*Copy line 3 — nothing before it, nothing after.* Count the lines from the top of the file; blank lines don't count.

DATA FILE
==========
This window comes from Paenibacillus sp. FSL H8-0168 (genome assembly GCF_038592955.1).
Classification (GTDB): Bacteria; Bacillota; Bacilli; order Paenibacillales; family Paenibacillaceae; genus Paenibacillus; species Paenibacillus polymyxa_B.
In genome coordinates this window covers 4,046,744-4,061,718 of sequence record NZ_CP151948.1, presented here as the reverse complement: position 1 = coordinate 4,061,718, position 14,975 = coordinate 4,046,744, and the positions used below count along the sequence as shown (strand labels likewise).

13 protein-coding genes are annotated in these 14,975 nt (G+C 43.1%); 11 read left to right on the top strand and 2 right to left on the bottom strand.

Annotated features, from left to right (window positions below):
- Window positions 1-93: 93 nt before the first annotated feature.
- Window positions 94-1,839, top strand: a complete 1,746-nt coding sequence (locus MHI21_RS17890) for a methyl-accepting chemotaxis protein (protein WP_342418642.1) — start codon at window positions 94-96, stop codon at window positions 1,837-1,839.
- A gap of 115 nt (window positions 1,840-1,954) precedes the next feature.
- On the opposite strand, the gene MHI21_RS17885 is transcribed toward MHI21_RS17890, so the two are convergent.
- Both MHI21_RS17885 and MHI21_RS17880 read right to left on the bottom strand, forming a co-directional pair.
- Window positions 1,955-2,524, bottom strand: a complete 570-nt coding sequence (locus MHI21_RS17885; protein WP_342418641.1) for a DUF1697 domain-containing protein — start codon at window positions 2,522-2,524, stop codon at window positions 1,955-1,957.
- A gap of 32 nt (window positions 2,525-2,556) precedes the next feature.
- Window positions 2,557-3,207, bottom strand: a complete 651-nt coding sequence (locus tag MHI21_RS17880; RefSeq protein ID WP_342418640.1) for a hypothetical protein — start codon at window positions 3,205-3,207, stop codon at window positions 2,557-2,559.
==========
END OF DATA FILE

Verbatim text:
In genome coordinates this window covers 4,046,744-4,061,718 of sequence record NZ_CP151948.1, presented here as the reverse complement: position 1 = coordinate 4,061,718, position 14,975 = coordinate 4,046,744, and the positions used below count along the sequence as shown (strand labels likewise).